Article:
Purpose of the Research Project

In our body, we have some amazing symbiotic relationships with other organisms. The relationship between a mother and her unborn baby is a representative example of them. The mother does not reject her fetus, even though the fetus is completely another organism. This symbiosis is achieved via “symbiotic communications” between mother and fetus using an intricate and fascinating system, the placenta. Another intriguing example is the relationship between humans and our intestinal bacteria, which is also based on a “symbiotic communication” to form the intestinal microbiota unique to individuals.

Although many different types of functional molecules, including biological drugs and biocompatible materials, have so far been developed, symbiosis between humans and non-self molecules/materials has not fully been established; even highly optimized advanced drugs exhibit immunogenicity in some cases, and this immunogenicity has become a major challenge for clinical applications.

We have just started an unique research project to define what exactly is “material symbiosis.” The primary goal of our material symbiosis project is to delineate previously-neglected, weak but specific interactions between living cells/biomolecules and materials, and eventually find ways to achieve material symbiosis in our body. In the end, we are hopefully able to compile knowledge obtained through this project, and establish a new field–what we call “biophysical chemistry for material symbiosis.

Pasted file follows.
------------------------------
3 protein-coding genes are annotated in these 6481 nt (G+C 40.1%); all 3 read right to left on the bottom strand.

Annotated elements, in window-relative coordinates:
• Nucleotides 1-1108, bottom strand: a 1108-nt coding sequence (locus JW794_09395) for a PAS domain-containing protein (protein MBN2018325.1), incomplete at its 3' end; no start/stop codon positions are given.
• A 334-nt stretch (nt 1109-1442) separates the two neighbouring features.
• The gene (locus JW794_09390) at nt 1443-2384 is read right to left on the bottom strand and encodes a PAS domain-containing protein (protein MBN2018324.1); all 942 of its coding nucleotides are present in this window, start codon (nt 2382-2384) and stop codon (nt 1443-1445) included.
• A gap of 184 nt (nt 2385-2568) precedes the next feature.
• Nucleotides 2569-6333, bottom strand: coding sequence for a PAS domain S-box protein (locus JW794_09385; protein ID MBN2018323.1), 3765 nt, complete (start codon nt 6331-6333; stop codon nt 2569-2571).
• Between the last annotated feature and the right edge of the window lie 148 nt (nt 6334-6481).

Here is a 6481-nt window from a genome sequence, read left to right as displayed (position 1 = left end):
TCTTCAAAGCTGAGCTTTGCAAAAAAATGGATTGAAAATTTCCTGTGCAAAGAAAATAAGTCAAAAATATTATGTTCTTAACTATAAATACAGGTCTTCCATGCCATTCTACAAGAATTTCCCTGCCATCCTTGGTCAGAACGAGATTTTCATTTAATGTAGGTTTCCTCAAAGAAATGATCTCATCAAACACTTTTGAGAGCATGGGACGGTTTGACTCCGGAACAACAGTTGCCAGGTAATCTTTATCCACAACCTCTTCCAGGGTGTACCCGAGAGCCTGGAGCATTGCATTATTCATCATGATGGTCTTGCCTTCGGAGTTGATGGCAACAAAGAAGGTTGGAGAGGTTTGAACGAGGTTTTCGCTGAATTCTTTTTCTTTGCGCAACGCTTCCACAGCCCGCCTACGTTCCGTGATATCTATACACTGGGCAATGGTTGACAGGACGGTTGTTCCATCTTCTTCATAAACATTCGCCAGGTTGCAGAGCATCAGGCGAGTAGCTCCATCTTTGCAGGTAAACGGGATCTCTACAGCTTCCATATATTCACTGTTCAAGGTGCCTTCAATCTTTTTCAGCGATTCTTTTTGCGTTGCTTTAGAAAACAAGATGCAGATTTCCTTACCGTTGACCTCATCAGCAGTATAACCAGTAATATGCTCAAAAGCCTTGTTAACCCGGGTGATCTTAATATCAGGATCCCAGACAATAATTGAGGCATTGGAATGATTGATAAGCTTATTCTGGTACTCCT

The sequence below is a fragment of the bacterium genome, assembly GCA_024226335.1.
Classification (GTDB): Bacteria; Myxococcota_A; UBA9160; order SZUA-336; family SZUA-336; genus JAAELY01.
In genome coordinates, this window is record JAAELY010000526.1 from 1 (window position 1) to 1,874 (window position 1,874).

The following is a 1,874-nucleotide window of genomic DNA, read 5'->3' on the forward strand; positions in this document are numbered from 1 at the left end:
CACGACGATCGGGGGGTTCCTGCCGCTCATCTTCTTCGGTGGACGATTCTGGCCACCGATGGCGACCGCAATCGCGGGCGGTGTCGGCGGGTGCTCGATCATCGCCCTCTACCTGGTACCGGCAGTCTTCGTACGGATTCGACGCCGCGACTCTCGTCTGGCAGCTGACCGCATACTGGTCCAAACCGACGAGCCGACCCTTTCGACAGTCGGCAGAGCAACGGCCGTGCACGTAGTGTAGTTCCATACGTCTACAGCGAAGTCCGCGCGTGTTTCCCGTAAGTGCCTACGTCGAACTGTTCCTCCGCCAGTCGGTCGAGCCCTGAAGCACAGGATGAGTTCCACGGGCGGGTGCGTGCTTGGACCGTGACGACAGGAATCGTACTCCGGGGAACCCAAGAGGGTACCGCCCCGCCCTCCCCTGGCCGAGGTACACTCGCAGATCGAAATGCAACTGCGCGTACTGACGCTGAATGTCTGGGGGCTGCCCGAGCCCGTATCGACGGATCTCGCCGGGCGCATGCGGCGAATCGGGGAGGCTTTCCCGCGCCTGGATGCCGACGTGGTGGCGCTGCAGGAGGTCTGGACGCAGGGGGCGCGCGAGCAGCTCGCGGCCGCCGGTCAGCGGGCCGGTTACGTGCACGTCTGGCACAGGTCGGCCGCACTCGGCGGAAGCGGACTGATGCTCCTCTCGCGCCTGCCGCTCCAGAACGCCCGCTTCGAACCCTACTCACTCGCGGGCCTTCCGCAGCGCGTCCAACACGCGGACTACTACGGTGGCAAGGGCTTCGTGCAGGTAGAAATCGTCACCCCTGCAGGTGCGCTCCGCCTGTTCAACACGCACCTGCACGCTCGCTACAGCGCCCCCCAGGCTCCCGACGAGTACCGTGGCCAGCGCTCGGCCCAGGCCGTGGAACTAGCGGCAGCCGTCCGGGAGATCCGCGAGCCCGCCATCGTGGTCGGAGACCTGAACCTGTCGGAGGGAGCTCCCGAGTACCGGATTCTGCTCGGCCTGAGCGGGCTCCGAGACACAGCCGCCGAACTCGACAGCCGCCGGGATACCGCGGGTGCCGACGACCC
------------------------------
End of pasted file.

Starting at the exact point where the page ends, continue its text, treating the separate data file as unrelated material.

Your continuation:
Content of the Research Project

Three research groups pursue individual goals to elucidate underlying interactions between living cells/biomolecules and materials from biophysical chemistry perspectives and to overcome the issues addressed above. We keep close contact to share findings obtained in each group as well as actively collaborate within this material symbiosis project to achieve our overall goals.

[A01] The A01 research unit is a center for measurement of “weak interactions” for material symbiosis. It is not easy to visualize and quantify the fast and unstable interactions that occur in living organisms; therefore, we try to develop novel imaging systems, structural analyses, physicochemical analyses, computational approaches, and other methods to identify symbiotic weak interaction.

[A02] In the A02 research unit, we are specifically focusing on interactions between biomolecules and materials. These interactions can be broken down into various elementary interactions, such as electrostatic, hydrogen bonding, hydrophobic, van der Waals forces. We translate the relationship between biomolecules and materials into more fundamental biophysics and chemistry terms such as thermodynamic, kinetic parameters, and other possible variables.

[A03] The goal of the A03 research unit is designing and creating novel materials that symbiotically interact with biomolecules. Such materials will be developed based on the unique knowledge of symbiotic interactions obtained in this program. We also analyze the biological responses induced by these functional molecules.


Significance and Expected Achievements of the Project

Our mission in this research project is to elucidate relationships between biomolecules and materials in terms of biophysical chemistry and to develop biomaterials that exhibit desired relationships with biomolecules or living cells. Conventional approaches for molecular design have been explored for efficient interactions between a ligand and its receptors with high specificity and high affinity. However, our immune system immediately responds to such materials, and tries to exclude them from our body. One expected outcome of this project will be an effective design guideline for materials and drugs to avoid conventional side effects such as immunogenicity and induction of malignancy.


Material Symbiosis: We refer to the symbiosis between human living cells and materials as “material symbiosis”. The main feature of this research project is to understand and elucidate “material symbiosis” from the mechanism of material recognition through “symbiotic intermolecular communications” by living cells or biomolecules.